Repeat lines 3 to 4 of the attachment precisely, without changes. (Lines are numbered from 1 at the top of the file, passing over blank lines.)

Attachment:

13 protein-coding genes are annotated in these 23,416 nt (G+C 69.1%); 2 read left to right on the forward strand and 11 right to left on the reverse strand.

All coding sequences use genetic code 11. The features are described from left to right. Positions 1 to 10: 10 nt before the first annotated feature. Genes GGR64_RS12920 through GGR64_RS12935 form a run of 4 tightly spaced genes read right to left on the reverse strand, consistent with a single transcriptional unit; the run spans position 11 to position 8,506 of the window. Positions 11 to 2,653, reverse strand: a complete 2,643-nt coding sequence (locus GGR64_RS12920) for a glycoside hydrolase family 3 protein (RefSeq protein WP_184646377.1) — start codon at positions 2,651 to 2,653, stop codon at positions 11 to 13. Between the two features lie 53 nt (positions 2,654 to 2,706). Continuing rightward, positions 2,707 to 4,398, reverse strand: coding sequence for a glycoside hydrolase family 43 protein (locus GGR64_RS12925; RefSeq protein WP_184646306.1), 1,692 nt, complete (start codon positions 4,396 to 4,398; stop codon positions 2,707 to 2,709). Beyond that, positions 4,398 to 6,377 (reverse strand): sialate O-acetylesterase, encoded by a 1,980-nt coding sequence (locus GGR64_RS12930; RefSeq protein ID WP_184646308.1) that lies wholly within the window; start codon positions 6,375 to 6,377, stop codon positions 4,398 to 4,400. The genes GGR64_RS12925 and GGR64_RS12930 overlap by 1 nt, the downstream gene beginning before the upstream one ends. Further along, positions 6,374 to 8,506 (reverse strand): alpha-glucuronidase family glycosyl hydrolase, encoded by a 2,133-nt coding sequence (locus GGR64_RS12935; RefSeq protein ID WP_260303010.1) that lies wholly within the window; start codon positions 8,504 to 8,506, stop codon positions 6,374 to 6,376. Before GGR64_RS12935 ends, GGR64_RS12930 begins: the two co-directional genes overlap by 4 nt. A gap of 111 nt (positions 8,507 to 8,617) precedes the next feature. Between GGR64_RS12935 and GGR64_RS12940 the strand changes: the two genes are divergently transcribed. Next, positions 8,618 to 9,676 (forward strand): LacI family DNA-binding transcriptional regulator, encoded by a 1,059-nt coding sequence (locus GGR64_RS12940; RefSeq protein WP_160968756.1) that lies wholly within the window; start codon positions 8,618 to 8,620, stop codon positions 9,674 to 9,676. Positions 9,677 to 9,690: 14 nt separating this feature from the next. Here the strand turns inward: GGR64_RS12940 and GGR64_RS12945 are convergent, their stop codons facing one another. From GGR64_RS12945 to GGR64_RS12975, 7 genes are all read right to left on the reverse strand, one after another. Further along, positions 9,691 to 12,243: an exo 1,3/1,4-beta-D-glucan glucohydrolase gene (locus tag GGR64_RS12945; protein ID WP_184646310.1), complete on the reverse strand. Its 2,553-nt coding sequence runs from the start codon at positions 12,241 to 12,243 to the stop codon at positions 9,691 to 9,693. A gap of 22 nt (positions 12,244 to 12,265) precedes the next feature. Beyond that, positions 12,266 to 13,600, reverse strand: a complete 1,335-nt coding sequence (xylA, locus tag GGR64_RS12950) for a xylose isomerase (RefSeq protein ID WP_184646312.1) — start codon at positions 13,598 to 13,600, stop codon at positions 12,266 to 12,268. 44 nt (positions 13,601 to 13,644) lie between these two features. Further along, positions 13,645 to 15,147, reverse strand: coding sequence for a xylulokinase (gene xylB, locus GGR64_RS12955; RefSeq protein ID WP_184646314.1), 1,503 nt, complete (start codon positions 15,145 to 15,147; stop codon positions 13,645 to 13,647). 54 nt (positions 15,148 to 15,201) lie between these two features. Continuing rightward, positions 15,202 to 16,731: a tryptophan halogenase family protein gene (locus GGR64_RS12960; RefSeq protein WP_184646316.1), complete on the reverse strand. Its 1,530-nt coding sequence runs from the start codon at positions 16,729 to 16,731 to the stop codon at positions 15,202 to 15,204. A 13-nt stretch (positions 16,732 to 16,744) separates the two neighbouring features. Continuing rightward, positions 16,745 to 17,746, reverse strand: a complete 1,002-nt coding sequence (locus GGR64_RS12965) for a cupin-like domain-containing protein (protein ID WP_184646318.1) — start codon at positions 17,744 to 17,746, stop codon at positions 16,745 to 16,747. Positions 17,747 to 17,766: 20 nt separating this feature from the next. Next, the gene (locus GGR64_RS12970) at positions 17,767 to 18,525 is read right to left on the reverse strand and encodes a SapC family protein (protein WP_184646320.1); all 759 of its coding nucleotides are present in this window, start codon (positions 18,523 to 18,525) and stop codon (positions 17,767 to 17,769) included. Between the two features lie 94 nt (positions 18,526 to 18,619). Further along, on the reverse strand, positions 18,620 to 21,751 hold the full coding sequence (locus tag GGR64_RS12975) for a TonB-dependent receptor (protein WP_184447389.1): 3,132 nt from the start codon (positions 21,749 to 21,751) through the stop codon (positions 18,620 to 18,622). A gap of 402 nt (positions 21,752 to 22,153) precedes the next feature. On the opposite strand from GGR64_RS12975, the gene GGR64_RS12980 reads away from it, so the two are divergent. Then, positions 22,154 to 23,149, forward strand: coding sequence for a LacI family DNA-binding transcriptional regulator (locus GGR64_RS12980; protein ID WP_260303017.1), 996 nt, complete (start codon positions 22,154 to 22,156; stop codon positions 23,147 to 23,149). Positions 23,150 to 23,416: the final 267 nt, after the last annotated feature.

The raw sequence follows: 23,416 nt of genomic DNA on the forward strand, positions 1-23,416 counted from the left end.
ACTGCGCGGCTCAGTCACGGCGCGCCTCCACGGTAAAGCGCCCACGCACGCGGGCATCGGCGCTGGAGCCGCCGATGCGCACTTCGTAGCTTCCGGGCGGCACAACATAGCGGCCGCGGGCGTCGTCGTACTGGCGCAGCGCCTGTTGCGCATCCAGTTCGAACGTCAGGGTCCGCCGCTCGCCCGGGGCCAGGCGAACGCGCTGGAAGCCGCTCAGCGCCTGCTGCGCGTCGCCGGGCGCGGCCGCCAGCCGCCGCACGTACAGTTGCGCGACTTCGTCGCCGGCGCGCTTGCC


The raw sequence follows: 23,416 nt of genomic DNA on the forward strand, positions 1-23,416 counted from the left end.
ACTGCGCGGCTCAGTCACGGCGCGCCTCCACGGTAAAGCGCCCACGCACGCGGGCATCGGCGCTGGAGCCGCCGATGCGCACTTCGTAGCTTCCGGGCGGCACAACATAGCGGCCGCGGGCGTCGTCGTACTGGCGCAGCGCCTGTTGCGCATCCAGTTCGAACGTCAGGGTCCGCCGCTCGCCCGGGGCCAGGCGAACGCGCTGGAAGCCGCTCAGCGCCTGCTGCGCGTCGCCGGGCGCGGCCGCCAGCCGCCGCACGTACAGTTGCGCGACTTCGTCGCCGGCGCGCTTGCC